EMILIEN CRESPO — And how do you recognize a good idea?
BJARKE INGELS — It’s interesting. I will tell you what it’s not. It’s not a sequential series of choices — like the way you solve a math problem, one step at a time. It’s much more like when you watch The Wire or any crime show — it’s about bringing together all of the aspects of a project, making them visually available at the same time. Just like when Detective McNulty and his friends pin up all of the suspects, crime scenes, murder weapons, and drugs onto a giant board. And they try to connect things so that you can see the big picture. We do that. We make a lot of models, observations, analyses, and we pin it up so you can somehow see the big picture and have a chance to see a pattern or a possibility. You make partial conclusions, partial observations. And then you combine them, and eventually there’s this one proposal that ticks all the boxes — not by doing 50 things, but by doing one or two things that somehow magically solve everything. It’s like the definition of complexity in computer coding: the capacity to transmit the maximum amount of information with the minimum amount of data. It’s almost like aphorisms or poetry: the maximum amount of meaning with a minimum amount of words. The same goes for architecture.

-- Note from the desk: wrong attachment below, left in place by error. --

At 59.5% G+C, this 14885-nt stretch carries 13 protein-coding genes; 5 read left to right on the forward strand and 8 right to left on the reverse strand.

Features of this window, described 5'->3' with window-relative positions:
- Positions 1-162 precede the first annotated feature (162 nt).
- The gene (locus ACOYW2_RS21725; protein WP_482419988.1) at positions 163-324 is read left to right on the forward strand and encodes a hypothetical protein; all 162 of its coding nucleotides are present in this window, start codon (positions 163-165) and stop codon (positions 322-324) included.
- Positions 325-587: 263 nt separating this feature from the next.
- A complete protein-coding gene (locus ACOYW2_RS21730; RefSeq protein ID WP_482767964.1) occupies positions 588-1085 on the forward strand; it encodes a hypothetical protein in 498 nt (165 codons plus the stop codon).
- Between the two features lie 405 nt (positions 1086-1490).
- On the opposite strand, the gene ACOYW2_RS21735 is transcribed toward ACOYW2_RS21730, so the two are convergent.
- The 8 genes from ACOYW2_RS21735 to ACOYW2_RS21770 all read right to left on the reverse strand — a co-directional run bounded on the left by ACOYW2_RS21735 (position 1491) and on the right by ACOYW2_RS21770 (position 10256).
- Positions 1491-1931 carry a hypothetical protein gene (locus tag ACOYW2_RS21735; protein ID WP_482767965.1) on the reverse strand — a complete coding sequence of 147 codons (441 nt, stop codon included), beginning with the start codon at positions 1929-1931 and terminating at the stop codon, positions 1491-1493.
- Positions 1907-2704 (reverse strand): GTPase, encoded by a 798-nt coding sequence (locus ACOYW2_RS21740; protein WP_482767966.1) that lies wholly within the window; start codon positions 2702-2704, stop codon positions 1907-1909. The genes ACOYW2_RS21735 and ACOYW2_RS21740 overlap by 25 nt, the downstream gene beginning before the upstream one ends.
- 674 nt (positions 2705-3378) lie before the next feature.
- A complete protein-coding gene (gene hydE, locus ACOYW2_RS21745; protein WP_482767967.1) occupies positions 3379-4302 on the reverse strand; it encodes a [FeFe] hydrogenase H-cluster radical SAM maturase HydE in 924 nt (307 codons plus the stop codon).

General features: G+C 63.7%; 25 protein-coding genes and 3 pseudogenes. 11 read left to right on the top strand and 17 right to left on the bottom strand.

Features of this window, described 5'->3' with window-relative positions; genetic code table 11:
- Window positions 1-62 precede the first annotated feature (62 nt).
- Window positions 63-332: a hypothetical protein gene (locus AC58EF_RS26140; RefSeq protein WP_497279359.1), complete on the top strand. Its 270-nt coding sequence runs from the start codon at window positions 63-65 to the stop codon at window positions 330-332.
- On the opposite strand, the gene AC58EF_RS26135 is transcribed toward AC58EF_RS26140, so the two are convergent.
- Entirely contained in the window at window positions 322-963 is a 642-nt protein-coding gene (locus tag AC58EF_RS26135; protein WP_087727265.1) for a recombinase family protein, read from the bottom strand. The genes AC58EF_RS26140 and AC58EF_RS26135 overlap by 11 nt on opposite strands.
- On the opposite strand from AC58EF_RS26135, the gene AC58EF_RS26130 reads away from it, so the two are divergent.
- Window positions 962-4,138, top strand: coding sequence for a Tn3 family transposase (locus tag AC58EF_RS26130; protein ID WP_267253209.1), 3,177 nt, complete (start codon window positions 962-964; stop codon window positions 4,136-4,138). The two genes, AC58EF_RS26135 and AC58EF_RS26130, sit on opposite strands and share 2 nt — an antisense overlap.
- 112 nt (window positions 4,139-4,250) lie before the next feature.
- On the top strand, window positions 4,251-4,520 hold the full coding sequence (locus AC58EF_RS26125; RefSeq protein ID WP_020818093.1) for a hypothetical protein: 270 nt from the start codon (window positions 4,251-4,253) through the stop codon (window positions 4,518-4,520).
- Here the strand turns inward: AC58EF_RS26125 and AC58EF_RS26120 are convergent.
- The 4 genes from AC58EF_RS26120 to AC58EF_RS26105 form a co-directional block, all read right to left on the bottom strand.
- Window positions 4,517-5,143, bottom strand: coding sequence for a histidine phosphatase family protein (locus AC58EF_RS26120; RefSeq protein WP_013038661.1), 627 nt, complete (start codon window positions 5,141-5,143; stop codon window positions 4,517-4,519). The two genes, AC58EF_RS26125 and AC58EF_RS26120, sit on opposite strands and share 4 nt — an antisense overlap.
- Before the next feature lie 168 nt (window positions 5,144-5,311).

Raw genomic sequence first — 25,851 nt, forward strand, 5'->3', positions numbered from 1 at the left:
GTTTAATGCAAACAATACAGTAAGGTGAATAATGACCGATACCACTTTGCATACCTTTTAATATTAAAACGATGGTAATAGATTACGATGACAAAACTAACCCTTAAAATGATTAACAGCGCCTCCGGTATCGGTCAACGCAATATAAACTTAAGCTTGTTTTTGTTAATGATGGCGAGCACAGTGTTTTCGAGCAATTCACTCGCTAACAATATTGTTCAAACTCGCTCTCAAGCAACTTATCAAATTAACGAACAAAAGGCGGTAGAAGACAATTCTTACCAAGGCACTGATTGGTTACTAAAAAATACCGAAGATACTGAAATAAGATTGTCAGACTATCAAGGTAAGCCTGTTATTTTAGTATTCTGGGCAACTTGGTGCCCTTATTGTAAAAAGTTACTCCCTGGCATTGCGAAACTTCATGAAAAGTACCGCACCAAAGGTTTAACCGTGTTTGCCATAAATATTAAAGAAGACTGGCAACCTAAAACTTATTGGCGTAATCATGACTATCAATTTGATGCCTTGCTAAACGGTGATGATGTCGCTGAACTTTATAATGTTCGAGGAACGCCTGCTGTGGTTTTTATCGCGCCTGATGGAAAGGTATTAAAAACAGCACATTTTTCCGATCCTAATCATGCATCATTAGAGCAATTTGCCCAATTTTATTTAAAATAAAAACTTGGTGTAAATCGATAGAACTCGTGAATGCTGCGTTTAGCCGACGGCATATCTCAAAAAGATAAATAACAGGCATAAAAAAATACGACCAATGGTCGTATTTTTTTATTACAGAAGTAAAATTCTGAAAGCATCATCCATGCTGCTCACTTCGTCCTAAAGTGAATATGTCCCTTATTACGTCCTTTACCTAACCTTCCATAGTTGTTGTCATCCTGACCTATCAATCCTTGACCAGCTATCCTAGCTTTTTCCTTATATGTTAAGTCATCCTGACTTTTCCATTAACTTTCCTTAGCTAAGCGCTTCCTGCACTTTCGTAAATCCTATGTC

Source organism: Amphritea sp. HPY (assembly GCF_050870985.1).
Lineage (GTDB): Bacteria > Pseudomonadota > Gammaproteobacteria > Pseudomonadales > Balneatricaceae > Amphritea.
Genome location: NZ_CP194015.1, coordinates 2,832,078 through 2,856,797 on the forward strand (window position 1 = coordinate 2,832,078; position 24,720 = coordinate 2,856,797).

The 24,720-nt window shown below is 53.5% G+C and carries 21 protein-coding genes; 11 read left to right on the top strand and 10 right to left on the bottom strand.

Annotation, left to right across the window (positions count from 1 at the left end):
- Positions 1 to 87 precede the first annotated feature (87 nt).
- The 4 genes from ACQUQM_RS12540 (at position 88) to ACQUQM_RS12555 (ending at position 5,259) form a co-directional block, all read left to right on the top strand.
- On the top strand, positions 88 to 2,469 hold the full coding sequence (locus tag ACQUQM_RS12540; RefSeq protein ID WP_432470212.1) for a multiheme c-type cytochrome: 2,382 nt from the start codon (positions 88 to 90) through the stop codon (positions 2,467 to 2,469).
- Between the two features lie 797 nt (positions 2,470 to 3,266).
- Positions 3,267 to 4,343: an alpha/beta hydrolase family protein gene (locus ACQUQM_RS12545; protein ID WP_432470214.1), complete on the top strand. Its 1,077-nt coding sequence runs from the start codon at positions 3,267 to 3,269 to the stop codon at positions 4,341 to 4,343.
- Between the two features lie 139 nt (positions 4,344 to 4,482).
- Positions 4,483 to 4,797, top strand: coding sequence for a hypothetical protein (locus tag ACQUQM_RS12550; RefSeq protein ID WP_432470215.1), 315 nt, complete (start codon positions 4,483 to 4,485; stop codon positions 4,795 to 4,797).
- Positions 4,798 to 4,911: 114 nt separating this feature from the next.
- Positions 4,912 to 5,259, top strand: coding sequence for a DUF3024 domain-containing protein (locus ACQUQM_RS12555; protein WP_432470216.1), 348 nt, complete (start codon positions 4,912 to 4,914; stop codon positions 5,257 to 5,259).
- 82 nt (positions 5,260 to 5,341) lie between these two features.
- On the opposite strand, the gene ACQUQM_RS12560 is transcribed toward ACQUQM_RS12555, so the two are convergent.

EMILIEN CRESPO — Some people have described you as fearless, unafraid of complexity or controversy. Are we too fearful?
BJARKE INGELS — I think there’s a lot of self-censorship. I had a friend in architecture school — he was the smartest guy in the room. He knew architectural history better than anyone. But he knew so much about what was good and bad that he was unable to lift his pen. He could not draw a single line, because before he had even started, he knew that it wasn’t good enough. And there were 100 reasons why it would be uncool. Life evolved four billion years ago. And for the first two-to-three billion years, it was single cells, so you have to start somewhere, right? [Laughs] We have to have the confidence to just get started. At every moment, you have to be able to say as much as you can, which might not be a lot. The 100th generation starts with the first generation, and the first generation is really gonna suck. But if it’s the only idea you have, then at least look at it and then analyze it, and then try to make something better.